I installed a system made by a company called Enertiv, to track exactly where each dollar of that $110,000 was going. I put monitors on all the electrical panels in the common areas of the building, and am now monitoring usage in real time. The thing that surprised me most was that I was spending $20,000 and $10,000 to $15,000 per year to run the ventilation fans on the roof and operate the elevators, respectively. Once you understand how the money is being allocated, you realize that you either need to change equipment to more energy-efficient alternatives, or that you have some machines running when they need not be, on evenings or weekends when people aren’t using them. That’s what I’m looking at in my system profile, but I also want to monitor how water is being used and finally get the boiler running more efficiently. Because if you can save even 5 percent of $200,000, that’s pretty respectable.
Cooperator: Do you get any pushback from any shareholders or residents who are less willing to embrace your suggested initiatives?
SD: We really don’t.
Cooperator: Your embracing green and sustainable initiatives seems like an undeniable value proposition. Do you have an inkling that other similarly structured communities are doing similar things?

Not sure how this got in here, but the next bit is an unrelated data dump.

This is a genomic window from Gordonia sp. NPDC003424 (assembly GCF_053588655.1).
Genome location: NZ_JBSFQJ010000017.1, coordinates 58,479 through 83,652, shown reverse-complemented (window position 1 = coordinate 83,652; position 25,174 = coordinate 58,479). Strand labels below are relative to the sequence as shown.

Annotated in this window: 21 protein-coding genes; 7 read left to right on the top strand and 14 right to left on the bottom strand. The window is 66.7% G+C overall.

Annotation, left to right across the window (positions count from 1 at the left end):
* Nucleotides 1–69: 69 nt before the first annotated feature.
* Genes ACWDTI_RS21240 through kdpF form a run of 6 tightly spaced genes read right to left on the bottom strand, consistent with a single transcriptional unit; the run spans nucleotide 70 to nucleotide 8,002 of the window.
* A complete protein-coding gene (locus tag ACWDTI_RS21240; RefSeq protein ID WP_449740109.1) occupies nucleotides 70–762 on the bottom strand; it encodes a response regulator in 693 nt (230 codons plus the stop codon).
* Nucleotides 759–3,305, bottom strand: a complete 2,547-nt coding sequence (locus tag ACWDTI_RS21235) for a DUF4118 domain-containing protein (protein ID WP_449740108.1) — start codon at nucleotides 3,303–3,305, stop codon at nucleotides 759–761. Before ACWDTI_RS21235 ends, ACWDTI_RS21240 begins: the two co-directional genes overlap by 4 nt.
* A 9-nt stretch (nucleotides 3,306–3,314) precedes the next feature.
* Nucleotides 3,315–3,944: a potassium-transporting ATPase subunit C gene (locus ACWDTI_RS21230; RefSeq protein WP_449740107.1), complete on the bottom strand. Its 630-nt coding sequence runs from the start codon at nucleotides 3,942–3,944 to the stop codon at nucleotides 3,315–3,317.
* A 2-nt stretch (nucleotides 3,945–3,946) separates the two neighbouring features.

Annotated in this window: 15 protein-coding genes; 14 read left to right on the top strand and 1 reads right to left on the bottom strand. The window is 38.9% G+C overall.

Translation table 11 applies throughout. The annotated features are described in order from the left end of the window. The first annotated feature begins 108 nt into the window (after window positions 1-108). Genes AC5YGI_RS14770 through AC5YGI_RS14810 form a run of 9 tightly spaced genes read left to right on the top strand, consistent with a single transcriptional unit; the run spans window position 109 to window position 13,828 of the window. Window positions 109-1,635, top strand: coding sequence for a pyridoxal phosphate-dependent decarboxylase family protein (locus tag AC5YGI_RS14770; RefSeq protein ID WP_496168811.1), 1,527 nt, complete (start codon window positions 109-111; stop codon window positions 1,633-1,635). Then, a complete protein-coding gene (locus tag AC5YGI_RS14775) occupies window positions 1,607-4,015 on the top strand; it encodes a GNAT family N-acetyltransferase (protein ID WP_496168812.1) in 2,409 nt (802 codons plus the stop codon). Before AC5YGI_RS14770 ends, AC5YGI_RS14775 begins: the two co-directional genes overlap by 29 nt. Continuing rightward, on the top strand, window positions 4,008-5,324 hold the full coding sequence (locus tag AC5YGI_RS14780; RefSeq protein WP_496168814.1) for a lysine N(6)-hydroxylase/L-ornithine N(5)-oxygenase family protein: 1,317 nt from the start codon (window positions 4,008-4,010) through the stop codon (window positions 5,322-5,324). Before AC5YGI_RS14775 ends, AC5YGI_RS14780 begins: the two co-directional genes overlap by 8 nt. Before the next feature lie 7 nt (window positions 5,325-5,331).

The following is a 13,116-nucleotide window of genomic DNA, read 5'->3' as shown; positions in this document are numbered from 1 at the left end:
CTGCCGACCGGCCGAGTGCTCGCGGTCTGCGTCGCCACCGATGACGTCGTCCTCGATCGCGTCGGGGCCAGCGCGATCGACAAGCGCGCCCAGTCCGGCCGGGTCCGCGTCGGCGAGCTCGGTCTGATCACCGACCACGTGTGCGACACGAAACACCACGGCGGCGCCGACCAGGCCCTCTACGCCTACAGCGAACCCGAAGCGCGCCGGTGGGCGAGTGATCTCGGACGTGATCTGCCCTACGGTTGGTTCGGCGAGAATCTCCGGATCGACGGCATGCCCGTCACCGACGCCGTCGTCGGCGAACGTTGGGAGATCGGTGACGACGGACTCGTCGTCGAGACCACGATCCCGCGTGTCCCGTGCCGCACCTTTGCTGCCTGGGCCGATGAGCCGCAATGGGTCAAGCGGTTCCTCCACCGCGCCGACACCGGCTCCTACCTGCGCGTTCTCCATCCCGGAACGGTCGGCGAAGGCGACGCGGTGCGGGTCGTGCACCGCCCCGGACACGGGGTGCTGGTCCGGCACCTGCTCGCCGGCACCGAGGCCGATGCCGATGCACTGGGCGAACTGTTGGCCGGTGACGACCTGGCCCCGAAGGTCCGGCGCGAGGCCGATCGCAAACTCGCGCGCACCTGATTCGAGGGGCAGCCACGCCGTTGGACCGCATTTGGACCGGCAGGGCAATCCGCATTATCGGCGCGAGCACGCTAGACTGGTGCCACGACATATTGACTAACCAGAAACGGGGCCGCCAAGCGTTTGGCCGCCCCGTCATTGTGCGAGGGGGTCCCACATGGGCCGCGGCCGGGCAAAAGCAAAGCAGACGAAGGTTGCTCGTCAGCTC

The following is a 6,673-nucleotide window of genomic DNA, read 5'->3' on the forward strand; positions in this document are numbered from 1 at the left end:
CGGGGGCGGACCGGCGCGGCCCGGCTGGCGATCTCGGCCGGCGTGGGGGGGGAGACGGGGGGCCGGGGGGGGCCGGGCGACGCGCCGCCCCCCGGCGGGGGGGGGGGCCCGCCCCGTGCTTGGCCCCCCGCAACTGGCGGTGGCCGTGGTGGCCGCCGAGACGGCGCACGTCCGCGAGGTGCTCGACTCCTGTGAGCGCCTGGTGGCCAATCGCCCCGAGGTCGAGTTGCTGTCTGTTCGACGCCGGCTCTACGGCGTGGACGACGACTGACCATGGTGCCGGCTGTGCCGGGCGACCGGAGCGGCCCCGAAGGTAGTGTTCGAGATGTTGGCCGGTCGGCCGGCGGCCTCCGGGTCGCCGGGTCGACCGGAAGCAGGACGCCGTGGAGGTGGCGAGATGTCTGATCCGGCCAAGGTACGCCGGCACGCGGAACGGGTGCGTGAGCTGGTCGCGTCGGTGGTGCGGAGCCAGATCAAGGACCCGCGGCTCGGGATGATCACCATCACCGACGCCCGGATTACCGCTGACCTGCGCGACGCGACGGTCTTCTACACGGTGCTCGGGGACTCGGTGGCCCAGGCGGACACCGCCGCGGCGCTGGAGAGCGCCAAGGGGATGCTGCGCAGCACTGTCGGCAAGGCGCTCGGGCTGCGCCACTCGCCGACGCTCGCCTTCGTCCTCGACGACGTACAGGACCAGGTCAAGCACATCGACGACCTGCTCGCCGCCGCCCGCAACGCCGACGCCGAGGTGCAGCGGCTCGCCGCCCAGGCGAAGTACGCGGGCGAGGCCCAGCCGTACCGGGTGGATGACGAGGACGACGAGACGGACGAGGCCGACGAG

I meet other board presidents now through Midboro, our management company, and we talk about these things informally. A lot of it depends on the actual organizational structure of a building, whether you’re co-op or condo, or if you have owner-sponsored units as we do.
We were built in 1962, so we have certain challenges and advantages due to the building being 50 years of age. Because we’re fairly stable as an organization, it allows us to spend time thinking about the future. Were I dealing with urgent issues revolving around failures in the building, I would have to focus on those.
Cooperator: With whom on the board do you share this responsibility?
Other members of the board obviously pitch in. My treasurer is excellent. He’s also semi-retired, which you need to be to spend this amount of time. It’s really like running a small business. You can either do the basics and have your managing agents step in, or you can actively be involved. I actually handle most of the technology myself. With other board members, we divide the work, but those employed full-time and are younger are still building their careers, and they don’t have as much time to spend on board activity. I probably spend about two-to-three days a week doing this.
Cooperator: And what was your major inspiration for taking on this level of obligation?
SD: I ran a slate of five candidates against a previous board that hadn’t been doing a good job, and we knocked them off. I have an operational background, and I’ve lived in the building for 18 years. My personal view is that, in a co-op, we all need to take our turn doing things, and if you have the skills to do these things, then you should.
Michael Odenthal is a staff writer for The Cooperator.